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  1. #1
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    Uphill/Downhill/Flat Flip-flop gearing?

    Okay, I've just gotten my Jamie Roy with 46x17 fixed gearing. I've got the other side to spare and so far in my riding, I've noticed I've been going slower on flat roads and trying to go any faster only tires out my legs.

    Another thing is I do a lot of my group rides on hills in the 7-10% grade range and I'm positive I won't be able to last with a 46x17fg uphill or downhill.

    So I'm thinking I'll make it 46x14 SS or something for downhill/flats and 46x22 for hills.

    My question is...is that too much of a change in teeth for one chain?

    Also, does that make much of a difference?

  2. #2
    not actually Nickatina andre nickatina's Avatar
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    yes, 8 teeth is too much. 46x22? that's 54 gear inches... don't know anybody that rides that small, even ken cox. 46x18 and 46x15 would be more ideal. you don't really want to dip below 60" unless you love to spin absurdly high RPMS or go very slow.

  3. #3
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    Yeah it did sound a bit absurd. so x18 fg and x15 ss

  4. #4
    Large Member urodacus's Avatar
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    sure you don't want the ss for up/down hill and the fixed at a higher ratio for the flats?
    05 Giant TCR Composite; 83 Colnago Saronni: 81 San Rensho Katana Super Export track bike, #A116-56; 89 Zunow Pentaglia: SOLD; 85 Tommasini: SOLD; 83 Guerciotti: SOLD

  5. #5
    Ths Hipstr Kills Masheenz cc700's Avatar
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    you don't want to be spinning downhill.

    and you don't want to be switching ratios that often. i ride 66 g/i SS and 68 g/i fixed. one tooth difference.

  6. #6
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    Yeah I reasoned that out wrong, I meant it the other way around.

    so x18 ss for up/downhill and x15 fg flats. considering my 17 gear right now, will I have to switch out my chain? (the lugs sit all the way at the front of the track ends right now). Also, will a few gears make that much difference?

    The reason why i ask all these questions is because I'm considering selling my geared Marin that I use as a grocery getter/mule and instead just muling stuff in my backpack (or use the existing rack from my Marin)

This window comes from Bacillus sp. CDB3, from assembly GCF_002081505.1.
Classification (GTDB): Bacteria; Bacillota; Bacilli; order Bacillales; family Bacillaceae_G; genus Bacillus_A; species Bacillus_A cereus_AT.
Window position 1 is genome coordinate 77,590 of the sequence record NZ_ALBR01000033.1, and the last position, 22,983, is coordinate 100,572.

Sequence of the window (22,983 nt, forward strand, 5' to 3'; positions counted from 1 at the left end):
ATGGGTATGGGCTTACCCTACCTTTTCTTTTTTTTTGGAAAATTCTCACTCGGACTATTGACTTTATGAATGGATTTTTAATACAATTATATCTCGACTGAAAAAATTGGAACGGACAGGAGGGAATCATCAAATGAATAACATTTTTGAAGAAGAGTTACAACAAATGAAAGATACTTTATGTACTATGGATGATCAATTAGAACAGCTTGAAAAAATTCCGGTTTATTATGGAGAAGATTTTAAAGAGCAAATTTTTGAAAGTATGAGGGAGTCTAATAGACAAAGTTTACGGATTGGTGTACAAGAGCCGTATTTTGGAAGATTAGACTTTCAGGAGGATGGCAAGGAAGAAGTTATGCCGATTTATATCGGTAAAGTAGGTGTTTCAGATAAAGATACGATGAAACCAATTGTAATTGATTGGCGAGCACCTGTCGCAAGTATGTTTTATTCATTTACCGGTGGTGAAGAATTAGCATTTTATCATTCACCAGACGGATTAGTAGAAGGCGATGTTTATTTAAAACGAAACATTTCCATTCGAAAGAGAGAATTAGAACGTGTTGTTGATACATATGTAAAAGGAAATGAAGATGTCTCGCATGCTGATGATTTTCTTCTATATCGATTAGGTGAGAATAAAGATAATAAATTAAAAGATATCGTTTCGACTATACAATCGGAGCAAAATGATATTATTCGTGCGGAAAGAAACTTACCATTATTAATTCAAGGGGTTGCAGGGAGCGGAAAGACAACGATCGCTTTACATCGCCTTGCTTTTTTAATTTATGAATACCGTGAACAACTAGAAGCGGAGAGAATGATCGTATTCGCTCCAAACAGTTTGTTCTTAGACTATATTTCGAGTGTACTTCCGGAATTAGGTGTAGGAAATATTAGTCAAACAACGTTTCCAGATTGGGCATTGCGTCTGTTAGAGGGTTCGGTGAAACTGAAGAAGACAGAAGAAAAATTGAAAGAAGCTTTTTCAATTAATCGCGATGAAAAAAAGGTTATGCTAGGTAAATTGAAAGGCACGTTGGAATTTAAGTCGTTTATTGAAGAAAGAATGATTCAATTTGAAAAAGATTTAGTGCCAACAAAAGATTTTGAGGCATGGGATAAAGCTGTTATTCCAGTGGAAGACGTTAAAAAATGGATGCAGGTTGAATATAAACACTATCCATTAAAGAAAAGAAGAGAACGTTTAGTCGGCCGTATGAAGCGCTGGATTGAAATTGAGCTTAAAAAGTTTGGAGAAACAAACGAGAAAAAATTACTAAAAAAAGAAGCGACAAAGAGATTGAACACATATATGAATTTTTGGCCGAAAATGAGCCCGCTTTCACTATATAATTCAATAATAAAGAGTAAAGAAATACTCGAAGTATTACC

7. #7
    Large Member urodacus's Avatar
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    you may just be able to get by with a four teeth difference in the cogs, which is two chain links at the track ends because the chain is doubled. a three tooth difference is better as you're more likely to be able to get enough of the axle bolts biting on the track ends. adjust the number of links in your chain so that when its on the bigger gear (ie the 18tooth SS cog) it is hard up as far as it can get into the track ends. then when you put the fixed cog on (15 tooth) you still have enough room behind the axle to move it back to get correct chain tension. remember to run TWO brakes if you SS. 46:18 is still a tough gear for lots of hills, but 46:15 is pretty good for 20mph plus on the flat. I don't know what hils you have there, but 42:16 is about as much as i can run here on mostly 8-12% grades without stuffing my knees. i can do 15% grades too, but that's like a weight training session.

    if you ride with a heavy rear rack it'll be harder to skidstop. backpacks are easier to carry around, too, when you're off the bike, but your back sweats. life is always a tradeoff.
    05 Giant TCR Composite; 83 Colnago Saronni: 81 San Rensho Katana Super Export track bike, #A116-56; 89 Zunow Pentaglia: SOLD; 85 Tommasini: SOLD; 83 Guerciotti: SOLD

  8. #8
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    I don't ride with the rack when I ride hills. I do have dual brakes on my Jamie Roy so I'm okay in that department. The steepest grades around here are about 10% but I am a novice (only about 6mnths of serious bicycling under my belt). I still havn't learned to skid-stop as I'm riding on platforms.

    And I'm going to stop by my LBS to see what they can do for my gears. The last time I was in there he told me a freewheel's about $20. How much do fixed cogs usually run? I'm also going to pick up some cheap tugs from him as I've yet to take off my rear wheel (only had the bike for 3 days).

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